7 Ways to Research a Potential Home Remodeler
Home renovations can be daunting and stressful, that’s why it’s so important to hire the right contractor for your specific needs to make the process as painless as possible. Follow these seven steps to help guide your search for a potential home remodeler.
1. Personal referrals and word of mouth are great ways to find a professional to get the job done. Ask friends, family, relatives or co-workers if they know of a reputable remodeler to get honest reviews.
2. Check out Houzz,com, an online community connecting homeowners, professional designers and home improvement specialists. It’s a great resource for when you’re doing preliminary research. Read reviews, browse through company profiles and their portfolio to get a better feel on what they can offer you. 3. Pick up the phone and call your local homebuilders’ association for the names of member builders and remodelers at http://www.nari.org/consumers/find-a-remodeler. The National Association of the Remodeling Industry (NARI) require their members to have 2-5 years of full time experience in the industry, pass a intensive exam and go through an individual review by the certification board.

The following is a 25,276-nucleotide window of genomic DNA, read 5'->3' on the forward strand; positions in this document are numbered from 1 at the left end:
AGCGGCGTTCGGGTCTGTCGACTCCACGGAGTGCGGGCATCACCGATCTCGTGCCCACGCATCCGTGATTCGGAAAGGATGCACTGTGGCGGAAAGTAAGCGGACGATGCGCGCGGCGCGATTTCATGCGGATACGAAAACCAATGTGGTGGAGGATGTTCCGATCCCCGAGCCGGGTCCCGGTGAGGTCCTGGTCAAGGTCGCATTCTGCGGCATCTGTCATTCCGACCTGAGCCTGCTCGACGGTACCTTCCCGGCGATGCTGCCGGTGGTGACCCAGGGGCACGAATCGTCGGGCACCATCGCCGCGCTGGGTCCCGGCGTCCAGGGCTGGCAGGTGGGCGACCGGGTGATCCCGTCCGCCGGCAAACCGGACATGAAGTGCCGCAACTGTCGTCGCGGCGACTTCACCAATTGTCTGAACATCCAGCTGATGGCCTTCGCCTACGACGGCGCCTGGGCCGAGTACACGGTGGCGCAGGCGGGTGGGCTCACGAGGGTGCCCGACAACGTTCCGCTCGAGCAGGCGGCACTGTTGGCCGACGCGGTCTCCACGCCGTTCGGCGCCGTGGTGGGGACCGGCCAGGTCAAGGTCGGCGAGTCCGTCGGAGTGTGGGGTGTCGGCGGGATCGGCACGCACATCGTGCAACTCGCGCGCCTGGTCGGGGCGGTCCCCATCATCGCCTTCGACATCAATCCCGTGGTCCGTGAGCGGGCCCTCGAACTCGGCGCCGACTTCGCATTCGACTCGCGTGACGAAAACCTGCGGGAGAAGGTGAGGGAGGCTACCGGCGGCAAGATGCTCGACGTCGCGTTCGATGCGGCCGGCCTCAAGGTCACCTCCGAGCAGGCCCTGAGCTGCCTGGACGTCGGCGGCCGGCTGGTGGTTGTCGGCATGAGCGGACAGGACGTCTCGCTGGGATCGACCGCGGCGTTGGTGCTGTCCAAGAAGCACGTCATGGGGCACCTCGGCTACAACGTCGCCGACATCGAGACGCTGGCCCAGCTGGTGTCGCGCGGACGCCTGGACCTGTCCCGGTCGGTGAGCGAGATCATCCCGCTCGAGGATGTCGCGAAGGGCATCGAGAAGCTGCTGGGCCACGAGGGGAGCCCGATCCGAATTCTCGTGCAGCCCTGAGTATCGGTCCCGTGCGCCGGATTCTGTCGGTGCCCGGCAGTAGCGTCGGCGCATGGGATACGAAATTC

4. Ask remodelers for completed photos of their projects and a list of references. Visit their website to browse through their portfolio and research how long the company has been around for. You want to make sure they’re financially stable and able to follow through with warranties.
5. Double check that the remodeler has general liability insurance and ask for a copy or you might be responsible for any construction-related injuries on your property.
6. Communication is key throughout the renovation process so make sure you have direct access to your contractor and that they respond in a timely manner. Carefully read over the contracts and don’t be afraid to ask any questions!
7. If you’re remodeling a pre-1978 home that disturbs more than six square-feet of painted surfaces inside the home or 20 square-feet on the exterior of the home, you will need a remodeler who is an EPA Lead-Safe Renovator.